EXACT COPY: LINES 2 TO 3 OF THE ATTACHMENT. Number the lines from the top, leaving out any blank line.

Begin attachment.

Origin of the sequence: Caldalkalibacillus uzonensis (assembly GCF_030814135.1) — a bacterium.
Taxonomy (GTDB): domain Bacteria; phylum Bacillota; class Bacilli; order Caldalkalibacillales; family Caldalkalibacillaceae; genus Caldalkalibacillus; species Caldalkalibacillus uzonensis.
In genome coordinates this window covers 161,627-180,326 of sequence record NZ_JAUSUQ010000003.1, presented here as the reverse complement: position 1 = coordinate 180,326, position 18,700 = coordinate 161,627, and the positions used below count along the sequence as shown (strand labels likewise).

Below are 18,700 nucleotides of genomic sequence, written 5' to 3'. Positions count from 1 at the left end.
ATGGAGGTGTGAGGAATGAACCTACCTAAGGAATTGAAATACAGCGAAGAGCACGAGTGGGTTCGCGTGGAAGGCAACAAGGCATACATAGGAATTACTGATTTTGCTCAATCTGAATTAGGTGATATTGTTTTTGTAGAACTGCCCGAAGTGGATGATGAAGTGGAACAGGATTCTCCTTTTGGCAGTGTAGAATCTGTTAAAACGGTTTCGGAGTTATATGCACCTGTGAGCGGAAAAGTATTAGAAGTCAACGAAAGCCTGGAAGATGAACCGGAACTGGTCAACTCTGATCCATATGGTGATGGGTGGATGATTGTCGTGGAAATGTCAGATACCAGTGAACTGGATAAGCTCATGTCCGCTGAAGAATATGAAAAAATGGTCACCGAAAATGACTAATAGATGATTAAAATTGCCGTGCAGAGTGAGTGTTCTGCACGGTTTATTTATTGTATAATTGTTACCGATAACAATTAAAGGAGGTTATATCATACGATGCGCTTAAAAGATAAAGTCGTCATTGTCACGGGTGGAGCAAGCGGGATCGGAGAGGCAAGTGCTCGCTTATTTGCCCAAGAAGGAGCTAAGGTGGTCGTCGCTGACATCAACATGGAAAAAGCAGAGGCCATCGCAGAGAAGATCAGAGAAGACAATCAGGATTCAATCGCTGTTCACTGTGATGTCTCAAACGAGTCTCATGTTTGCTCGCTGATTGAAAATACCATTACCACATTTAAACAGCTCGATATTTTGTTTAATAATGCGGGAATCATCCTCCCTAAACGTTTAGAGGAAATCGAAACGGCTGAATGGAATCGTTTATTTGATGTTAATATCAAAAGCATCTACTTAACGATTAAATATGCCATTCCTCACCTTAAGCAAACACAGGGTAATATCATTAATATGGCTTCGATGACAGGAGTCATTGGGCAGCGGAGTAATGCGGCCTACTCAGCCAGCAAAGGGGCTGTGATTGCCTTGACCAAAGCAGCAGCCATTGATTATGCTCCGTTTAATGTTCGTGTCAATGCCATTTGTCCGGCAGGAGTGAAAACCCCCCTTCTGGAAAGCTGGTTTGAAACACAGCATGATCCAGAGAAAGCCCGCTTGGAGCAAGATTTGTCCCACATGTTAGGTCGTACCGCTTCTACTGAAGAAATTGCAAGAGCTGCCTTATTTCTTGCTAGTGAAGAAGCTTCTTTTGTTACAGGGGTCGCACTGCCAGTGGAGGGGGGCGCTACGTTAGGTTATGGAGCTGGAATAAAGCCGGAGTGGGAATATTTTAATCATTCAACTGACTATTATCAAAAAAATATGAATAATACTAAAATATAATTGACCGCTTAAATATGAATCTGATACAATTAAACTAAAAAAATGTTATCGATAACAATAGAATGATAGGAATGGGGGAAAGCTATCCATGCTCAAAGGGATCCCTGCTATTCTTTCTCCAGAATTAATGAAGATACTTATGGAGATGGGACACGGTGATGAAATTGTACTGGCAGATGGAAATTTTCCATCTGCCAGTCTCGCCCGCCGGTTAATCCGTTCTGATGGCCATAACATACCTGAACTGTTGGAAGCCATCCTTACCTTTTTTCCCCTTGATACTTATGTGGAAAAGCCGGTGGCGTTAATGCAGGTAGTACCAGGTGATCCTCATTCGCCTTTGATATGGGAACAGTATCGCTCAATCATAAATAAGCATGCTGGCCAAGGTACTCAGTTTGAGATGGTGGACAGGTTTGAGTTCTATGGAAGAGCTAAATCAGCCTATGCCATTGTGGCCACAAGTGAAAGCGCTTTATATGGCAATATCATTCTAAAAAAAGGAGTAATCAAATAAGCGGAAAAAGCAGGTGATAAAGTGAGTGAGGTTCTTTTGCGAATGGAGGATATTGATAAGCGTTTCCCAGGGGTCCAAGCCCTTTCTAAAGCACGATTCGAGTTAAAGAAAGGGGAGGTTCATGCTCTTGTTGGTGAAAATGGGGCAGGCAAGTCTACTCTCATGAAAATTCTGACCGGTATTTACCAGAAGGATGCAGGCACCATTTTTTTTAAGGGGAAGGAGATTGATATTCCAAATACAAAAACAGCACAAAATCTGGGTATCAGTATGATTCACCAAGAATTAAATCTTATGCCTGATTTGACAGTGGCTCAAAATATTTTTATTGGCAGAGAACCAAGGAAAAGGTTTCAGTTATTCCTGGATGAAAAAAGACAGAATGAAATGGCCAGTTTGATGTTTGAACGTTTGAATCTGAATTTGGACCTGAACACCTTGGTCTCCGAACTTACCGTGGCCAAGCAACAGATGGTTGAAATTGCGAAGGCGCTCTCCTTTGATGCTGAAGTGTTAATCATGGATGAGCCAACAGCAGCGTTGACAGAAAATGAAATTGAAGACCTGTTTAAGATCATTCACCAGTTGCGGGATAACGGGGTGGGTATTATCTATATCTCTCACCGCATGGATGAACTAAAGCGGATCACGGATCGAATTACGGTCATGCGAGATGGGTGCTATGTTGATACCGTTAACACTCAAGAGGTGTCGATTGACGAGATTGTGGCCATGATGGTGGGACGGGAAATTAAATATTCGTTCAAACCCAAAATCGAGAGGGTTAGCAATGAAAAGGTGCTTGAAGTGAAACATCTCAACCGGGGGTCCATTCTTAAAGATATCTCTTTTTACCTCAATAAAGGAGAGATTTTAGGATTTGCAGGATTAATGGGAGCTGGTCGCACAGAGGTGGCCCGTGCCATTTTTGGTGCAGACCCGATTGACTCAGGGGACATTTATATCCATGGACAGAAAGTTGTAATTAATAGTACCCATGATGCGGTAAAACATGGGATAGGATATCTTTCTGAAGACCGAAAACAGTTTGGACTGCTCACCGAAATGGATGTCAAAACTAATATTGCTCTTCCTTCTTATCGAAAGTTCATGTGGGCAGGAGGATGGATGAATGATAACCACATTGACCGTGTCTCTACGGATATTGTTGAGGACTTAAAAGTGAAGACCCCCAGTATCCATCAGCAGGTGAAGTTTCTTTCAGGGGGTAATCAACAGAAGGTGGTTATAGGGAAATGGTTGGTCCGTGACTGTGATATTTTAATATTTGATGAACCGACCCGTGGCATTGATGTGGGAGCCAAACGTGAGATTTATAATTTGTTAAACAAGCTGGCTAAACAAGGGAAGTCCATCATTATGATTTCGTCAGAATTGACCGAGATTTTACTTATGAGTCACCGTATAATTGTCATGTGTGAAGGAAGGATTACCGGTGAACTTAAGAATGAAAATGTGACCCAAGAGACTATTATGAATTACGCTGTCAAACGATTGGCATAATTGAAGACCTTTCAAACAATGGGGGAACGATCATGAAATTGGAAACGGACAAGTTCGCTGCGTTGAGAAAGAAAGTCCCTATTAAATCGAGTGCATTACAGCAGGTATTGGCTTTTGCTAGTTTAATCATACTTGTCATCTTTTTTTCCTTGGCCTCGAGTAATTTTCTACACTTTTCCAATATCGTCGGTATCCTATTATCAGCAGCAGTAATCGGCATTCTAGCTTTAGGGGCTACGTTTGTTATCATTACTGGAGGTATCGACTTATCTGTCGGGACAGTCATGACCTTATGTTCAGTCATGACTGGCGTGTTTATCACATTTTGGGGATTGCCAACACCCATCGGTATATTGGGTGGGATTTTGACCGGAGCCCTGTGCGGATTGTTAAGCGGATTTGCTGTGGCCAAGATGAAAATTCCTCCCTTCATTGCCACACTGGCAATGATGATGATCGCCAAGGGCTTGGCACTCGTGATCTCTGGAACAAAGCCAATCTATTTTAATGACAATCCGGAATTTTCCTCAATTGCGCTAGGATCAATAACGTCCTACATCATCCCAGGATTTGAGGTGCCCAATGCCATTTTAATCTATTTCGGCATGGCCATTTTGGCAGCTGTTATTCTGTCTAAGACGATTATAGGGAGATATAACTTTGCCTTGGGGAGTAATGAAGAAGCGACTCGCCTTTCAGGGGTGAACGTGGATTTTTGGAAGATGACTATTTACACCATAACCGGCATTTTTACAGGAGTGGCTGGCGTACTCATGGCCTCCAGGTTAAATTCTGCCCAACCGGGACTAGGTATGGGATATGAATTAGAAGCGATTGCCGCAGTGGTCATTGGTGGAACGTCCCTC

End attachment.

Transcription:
Taxonomy (GTDB): domain Bacteria; phylum Bacillota; class Bacilli; order Caldalkalibacillales; family Caldalkalibacillaceae; genus Caldalkalibacillus; species Caldalkalibacillus uzonensis.
In genome coordinates this window covers 161,627-180,326 of sequence record NZ_JAUSUQ010000003.1, presented here as the reverse complement: position 1 = coordinate 180,326, position 18,700 = coordinate 161,627, and the positions used below count along the sequence as shown (strand labels likewise).